I have to say, I don’t think I’d ever seen a proper shipwreck until the other day!
Frankie, Josh and I had a free day off and decided to spend it exploring and (in my case) visiting parts of the coastline in Cornwall that I’ve never actually visited before. I’d only visited Sennen for the first time in my life THIS YEAR, and I definitely hadn’t ever been on the coast path along there before.
Pretty poor show for someone who’s lived here most of her life, right?
I also have never visited Land’s End before. Although it seems I wasn’t missing much… more on that in a bit!
It was a beautiful warm and clear Sunday, marking the 1st September (my favourite month!). The air was smelling a little bit like Autumn and most of the tourists were driving back home that day, so we were all in high spirits as we headed up the coast path to the south of Sennen cove.
Frankie promised to show us an amazing shipwreck she’d found along this path last year, and so off we went on a hunt.
This is all part of the Penwith heritage coast at the very tip of Cornwall (next to Land’s End… hence the name!), which is known for its granite cliffs and boulder formations that stick out of the headland, looking precariously balanced as if you could push them over for them to go rolling into the ocean.
They look more dramatic and unstable than they really are, and many of them make great spots for epic photo taking!
Peering over the edge down into a little cove known, we spotted the old rusted carcass of the RMS Mulheim; a cargo vessel that was shipwrecked here around 16 years ago.
Back in 2003, it had been transporting 2,200 tonnes of scrap car plastic from Cork in Ireland back to Germany when ‘apparently’ the captain’s trousers got caught in a lever when he stood up, pulling him over and knocking him unconscious! It seems a bit far-fetched, and many say that he in fact had just got too drunk and passed out.
This is what the 294ft ship looked like when it first run aground…
Luckily, all six of the Polish crew members were air lifted away by RNAS Culdrose helicopter and just treated for shock. Meanwhile the ship’s hull was punctured and sadly ended up leaking diesel oil into the ocean, and while there was an operation the week after to salvage as much of the ship’s cargo as possible, much of those tonnes of plastic were also deposited into the sea.
So while it is a pretty cool landmark to take photos of and explore on our coastline now, it’s worth remembering that this shipwreck will have caused a significant amount of damage to our sea life sadly.
You can get a great view of the wreck from the cliffs above, but if you’re fit and able, you can also climb down to the cove via what’s become a steep cliff path. I was expecting it to be really hard work to get down, but in all honesty I think climbing down to Pedn Vounder is much harder, and hundreds of people do that every day in summer!
What you really need to be careful of is the rusted parts of the ship that have been piled on top of the rocks, that you need to climb over in order to reach the hull of the wreck.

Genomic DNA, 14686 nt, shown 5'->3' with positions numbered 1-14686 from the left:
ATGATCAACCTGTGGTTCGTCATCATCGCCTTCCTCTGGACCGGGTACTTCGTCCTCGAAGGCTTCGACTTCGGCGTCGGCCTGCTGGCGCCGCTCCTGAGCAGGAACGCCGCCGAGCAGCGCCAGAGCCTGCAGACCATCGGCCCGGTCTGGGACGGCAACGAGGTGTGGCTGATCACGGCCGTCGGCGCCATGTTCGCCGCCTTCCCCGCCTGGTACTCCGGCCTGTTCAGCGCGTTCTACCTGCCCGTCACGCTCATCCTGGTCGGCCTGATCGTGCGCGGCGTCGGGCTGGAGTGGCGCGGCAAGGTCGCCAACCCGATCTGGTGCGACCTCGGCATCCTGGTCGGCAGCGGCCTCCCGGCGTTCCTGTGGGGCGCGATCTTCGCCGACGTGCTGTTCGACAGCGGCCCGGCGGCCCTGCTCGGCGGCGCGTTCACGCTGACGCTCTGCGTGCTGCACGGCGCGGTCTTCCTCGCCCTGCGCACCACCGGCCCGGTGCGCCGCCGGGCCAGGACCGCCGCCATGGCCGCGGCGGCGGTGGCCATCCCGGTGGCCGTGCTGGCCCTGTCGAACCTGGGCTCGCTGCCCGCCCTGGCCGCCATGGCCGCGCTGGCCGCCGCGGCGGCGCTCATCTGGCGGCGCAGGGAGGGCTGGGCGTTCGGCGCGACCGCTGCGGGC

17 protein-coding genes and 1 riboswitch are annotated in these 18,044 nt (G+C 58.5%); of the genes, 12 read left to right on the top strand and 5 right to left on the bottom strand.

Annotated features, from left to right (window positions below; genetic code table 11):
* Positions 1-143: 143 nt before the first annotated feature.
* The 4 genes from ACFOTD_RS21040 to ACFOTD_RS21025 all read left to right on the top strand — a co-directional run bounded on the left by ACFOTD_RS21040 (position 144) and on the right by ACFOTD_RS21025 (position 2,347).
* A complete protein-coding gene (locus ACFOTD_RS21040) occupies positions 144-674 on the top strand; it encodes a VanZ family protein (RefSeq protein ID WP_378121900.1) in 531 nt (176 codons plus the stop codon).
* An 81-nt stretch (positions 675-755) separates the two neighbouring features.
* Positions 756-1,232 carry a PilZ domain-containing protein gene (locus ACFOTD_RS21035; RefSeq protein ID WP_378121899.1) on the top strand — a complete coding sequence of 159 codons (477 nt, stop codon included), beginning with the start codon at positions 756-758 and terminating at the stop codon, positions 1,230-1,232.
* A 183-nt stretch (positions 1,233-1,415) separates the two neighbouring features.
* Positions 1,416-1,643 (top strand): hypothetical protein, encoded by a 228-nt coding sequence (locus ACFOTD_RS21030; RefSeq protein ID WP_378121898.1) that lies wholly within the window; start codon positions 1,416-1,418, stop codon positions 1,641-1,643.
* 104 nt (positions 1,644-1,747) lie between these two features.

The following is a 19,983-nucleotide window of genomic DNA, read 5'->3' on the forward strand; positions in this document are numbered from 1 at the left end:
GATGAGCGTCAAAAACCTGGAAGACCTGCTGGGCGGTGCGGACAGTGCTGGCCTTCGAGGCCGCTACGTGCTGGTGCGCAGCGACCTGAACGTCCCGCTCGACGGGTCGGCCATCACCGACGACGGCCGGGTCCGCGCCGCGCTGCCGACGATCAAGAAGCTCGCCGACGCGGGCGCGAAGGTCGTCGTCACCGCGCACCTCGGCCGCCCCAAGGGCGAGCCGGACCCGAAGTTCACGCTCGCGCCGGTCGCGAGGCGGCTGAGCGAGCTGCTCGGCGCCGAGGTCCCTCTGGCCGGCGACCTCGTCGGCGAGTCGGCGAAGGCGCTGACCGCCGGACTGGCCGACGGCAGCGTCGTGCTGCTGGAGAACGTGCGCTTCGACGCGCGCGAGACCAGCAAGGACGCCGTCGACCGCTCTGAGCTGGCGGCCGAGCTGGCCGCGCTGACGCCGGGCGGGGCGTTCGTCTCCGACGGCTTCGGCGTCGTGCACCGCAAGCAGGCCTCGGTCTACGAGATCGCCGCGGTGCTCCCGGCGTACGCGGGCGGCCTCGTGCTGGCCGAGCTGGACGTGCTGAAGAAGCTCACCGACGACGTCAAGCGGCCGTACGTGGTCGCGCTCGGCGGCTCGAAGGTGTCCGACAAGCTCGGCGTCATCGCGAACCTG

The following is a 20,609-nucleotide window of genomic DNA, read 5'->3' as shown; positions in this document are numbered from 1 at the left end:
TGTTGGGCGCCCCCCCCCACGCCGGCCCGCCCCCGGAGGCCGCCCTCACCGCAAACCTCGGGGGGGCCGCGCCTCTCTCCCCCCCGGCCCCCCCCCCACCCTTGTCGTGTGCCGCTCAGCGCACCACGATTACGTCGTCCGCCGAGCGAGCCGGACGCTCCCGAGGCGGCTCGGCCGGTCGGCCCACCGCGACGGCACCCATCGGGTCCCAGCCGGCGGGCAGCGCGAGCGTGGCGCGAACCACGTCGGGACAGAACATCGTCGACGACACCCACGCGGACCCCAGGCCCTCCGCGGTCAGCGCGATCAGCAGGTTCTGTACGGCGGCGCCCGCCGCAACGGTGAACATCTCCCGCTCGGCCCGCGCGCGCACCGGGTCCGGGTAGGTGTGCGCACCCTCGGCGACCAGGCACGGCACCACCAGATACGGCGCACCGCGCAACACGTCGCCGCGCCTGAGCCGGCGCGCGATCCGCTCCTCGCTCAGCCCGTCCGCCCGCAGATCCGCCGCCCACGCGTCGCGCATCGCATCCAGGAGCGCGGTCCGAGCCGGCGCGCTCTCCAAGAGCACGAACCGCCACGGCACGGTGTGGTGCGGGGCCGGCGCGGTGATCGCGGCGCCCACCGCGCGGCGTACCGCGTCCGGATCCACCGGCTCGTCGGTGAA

Much of the rusted parts here have been worn down by the sea over time, so thankfully most of it isn’t sharp enough to cut you HOWEVER I would urge anyone planning on exploring this or anything similar to:
- Wear sensible clothing (ie. NOT shorts like we did, and definitely wear trainers).
- Potentially bring gloves if you’re worried about getting cut.
- Ensure you have an up to date tetanus shot (recommended every 10 years) – I’m not kidding. If you get cut on a dirty, rusted object like this you could get a serious bacterial infection and should seek immediate medical attention.
- Take great care and do not make this trip if you have children, are pregnant, or unsteady on your feet and fit enough to climb back up.
If you are cautious and sensible, it is an amazing sight to see. You can even climb up into the wreck and explore the inside! Again, I probably wouldn’t recommend this unless you are seriously careful and know what you’re doing. This wreck is basically all rust, remember, so could come apart/fall through at any moment.
Anyway, enough lecturing!
After our adventure, we climbed back up the cliffs and kept on the coast path towards Land’s End. Known for being the most southerly tip of the UK, Land’s End is of course a beautiful part of Cornwall’s coastline and a picturesque stop on your travels.
The Land’s End visitor centre is not so much.
Honestly it’s a very odd place. I’m not sure what I expected but I wasn’t expecting the theme park style ‘attraction’ that it is. Yes it has some overpriced gift shops and an information centre about the history, but for some strange reason it also has a 4D cinema and a Wallace & Gromit ‘experience’? There’s also a canteen and some food stands, and of course – the iconic Land’s End signpost…
… which you have to pay a minimum of £9 to take a photo with. ^ Frankie’s face in this photo sums up our thoughts on this!
Apparently a local photography company owns and operates the signpost, which has a customisable ‘arm’ that you can personalise with your own lettering, and have your photo professionally taken.
…Or you can wait until after the business closes or out of season and take your own photos, or take a picture of the sign on its own. It’s up to you!
Overall, the place felt very strange and not very ‘Cornish’ at all. Food, drink and souvenirs were all (as expected) extremely overpriced, and the signpost thing just topped it all off and made it all feel like a bit of a rip-off place to visit. I just hope that when tourists visit here they don’t come away with this place being their lasting impression of what Cornwall is like!
Anyway, enough of a rant! We had a lovely day and had a good laugh about it all on our walk back to Sennen. This is what Sundays are really meant for – exploring your own back yard!